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The soil-borne fungus known as Rhizoctonia fungus disease is abundant in outdoor soil in every setting from home gardens to commercial agricultural enterprises.
This fungal infection produces plant growths known as sclerotia.
These brownish-black structures are very tough and allow the fungal infection to lie dormant in the soil or within an infected plant for many years.
What Plants Are Susceptible To The Rhizoctonia Fungus?
Rhizoctonia can infect a wide range of host plants and cause many different diseases such as:
- Damping Off
- Arial Blight
- Stem Rot
- Root Rot
The most common type of Rhizoctonia this fungus is soilborne and known as Fungus Rhizoctonia solani (teleomorph Thanatephorus cucumeris).
This Rhizoctonia species is the major cause of stem rot in cuttings.
This is especially true of cuttings frequently misted.
Young plants are more susceptible to Rhizoctonia.
Because this fungus dwells in the upper level of the soil, it is very likely to cause Rhizoctonia root rot in plants upper layer in plants’ upper roots.
Furthermore, R. solani can infect seeds sown on the surface of the soil or just below it.
This means plants will be infected post-emergence before they even germinate.
When they emerge, they will be subject to damping off.
While it is possible for older plants roots to become infected with root diseases, it’s far more common for Rhizoctonia to infest the tender young roots of seedlings.
Fungicide seed treatments are effective in this situation.
When roots are infected with this fungus, they become mushy and brown just as they would with other types of root rot plant pathogens.
R. solani also survives as mycelium by colonizing soil organic matter.
How Can You Tell If Your Plants Or Cuttings Are Infected With Rhizoctonia?
Because this type of fungal infection dwells at the upper surface of the soil or growing medium, it usually attacks plants’ stems at soil level.
When Rhizoctonia sets in, your plant will suffer from nutrient deficiencies because nutrients are not able to travel through the structures of the plant.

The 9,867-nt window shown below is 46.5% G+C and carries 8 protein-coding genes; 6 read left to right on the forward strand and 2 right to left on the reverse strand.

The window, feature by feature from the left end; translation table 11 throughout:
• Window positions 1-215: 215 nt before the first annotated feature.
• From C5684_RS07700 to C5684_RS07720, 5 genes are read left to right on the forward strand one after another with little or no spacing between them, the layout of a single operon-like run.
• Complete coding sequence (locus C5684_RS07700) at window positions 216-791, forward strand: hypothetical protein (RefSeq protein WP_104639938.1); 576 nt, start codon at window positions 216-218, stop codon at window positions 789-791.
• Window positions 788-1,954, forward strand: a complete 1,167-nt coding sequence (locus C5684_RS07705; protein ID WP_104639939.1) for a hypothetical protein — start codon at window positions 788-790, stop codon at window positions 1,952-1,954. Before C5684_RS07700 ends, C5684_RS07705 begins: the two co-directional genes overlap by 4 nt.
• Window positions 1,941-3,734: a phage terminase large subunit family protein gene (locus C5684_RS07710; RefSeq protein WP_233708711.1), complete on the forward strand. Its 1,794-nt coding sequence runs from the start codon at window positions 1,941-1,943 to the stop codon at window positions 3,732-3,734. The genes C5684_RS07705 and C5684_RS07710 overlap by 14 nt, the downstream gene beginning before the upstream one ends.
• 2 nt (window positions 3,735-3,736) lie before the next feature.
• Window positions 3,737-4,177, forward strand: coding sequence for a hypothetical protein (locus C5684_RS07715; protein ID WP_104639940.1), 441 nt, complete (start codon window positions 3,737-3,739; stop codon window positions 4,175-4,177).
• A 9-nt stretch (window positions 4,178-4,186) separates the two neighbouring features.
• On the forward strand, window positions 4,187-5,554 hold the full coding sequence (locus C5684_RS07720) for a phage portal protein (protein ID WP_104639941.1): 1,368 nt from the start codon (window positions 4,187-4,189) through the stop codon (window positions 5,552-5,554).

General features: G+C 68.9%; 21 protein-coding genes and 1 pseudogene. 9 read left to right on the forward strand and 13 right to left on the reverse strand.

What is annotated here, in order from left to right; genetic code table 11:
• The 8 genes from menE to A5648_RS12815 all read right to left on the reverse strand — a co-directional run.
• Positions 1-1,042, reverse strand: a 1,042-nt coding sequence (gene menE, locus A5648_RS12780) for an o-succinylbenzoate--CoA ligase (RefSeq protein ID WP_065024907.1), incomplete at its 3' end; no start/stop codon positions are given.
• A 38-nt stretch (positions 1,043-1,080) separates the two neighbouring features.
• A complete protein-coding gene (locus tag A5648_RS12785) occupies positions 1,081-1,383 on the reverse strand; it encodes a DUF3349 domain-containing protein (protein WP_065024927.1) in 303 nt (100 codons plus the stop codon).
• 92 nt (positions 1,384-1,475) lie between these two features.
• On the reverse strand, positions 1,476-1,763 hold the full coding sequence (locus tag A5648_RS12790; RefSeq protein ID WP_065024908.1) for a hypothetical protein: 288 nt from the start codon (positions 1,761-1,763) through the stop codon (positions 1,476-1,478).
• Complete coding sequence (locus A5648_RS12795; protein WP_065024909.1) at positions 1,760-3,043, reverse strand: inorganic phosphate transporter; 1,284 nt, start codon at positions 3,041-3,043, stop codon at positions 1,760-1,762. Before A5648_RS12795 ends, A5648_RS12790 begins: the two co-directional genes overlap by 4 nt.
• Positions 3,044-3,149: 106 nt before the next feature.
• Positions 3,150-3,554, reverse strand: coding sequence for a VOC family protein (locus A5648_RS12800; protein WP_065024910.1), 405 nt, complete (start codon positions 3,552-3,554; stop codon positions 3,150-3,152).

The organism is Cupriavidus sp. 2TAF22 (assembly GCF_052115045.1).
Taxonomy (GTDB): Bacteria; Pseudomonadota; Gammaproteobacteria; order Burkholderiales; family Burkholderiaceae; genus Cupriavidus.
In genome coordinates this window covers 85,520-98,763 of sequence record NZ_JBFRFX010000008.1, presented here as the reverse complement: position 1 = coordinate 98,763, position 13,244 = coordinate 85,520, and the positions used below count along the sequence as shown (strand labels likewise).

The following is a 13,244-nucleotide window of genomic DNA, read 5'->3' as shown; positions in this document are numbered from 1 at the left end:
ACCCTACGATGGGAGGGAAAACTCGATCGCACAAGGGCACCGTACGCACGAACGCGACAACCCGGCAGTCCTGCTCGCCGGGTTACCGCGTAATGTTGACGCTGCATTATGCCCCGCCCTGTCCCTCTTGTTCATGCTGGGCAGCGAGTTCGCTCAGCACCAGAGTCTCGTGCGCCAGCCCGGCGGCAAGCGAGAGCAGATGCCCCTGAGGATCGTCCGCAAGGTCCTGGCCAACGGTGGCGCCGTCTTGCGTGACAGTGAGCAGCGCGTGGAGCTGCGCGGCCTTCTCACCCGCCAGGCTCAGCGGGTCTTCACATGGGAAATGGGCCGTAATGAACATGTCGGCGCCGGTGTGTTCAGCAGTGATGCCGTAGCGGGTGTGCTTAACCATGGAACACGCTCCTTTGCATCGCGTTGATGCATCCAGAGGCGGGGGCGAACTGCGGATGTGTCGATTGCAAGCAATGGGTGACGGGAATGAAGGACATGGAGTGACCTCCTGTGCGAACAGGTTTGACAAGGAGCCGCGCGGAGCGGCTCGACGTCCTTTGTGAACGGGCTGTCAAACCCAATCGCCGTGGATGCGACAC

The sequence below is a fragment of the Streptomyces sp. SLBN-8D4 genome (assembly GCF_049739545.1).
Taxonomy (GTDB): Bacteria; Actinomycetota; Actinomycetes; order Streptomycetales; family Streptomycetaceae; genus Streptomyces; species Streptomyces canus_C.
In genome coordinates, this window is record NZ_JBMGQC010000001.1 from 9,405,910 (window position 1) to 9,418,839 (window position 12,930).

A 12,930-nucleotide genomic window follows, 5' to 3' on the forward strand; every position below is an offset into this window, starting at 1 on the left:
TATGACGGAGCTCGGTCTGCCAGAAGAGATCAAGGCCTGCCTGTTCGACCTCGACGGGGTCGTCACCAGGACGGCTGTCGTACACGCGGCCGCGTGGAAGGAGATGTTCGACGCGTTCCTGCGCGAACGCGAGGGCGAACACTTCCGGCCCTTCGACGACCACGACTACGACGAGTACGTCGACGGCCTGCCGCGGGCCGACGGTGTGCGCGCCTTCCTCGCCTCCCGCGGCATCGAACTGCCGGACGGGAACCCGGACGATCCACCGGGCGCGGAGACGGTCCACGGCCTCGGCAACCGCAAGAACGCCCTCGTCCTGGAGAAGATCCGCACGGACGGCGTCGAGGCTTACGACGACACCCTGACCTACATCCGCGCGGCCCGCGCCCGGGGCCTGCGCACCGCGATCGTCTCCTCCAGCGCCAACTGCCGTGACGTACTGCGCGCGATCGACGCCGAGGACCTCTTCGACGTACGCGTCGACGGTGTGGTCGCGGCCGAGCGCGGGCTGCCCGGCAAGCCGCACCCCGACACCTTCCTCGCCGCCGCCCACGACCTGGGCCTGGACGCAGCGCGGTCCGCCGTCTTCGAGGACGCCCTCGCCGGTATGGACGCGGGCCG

Stems having been infected with Rhizoctonia look shriveled, dry and wiry.
If you notice the stems of your plants or cuttings are decaying very quickly beginning with the formation of reddish-brown lesions or plain brown lesions, you should suspect Rhizoctonia.
Typical development for these lesions involves enlarging and then forming sunken cankers right at the soil line.
As the cankers enlarge, they surround and gird the stem and restrict the movement of nutrients and water within the plant.
This causes wilting in the plant or cutting, especially during hot weather.
How Does Rhizoctonia Get Into A Plant?
This fungus can infect your plant in numerous ways including:
#1 – Through Moisture
When wet leaves come in contact with the soil, Rhizoctonia can gain access and cause a condition known as Aerial Blight.
If your plants’ leaves are wet, or if your plants are too close together or otherwise have poor air circulation, Aerial Blight will spread very quickly.
In a greenhouse setting, high humidity will facilitate this spread.
#2 – Through Garden Soil
If you purchase professionally prepared growing media (and especially soilless growing media), you’re unlikely to have problems with Rhizoctonia.
This is because these products have been thoroughly processed and pasteurized to kill off contaminants.
You need to be careful, though. Introducing even a small amount of natural soil or mineral soil can cause problems.
For example, you may have potted plants and professionally prepared growing media with pots or containers sitting directly on the soil.
When you water, Rhizoctonia splashes up from the soil into your containers.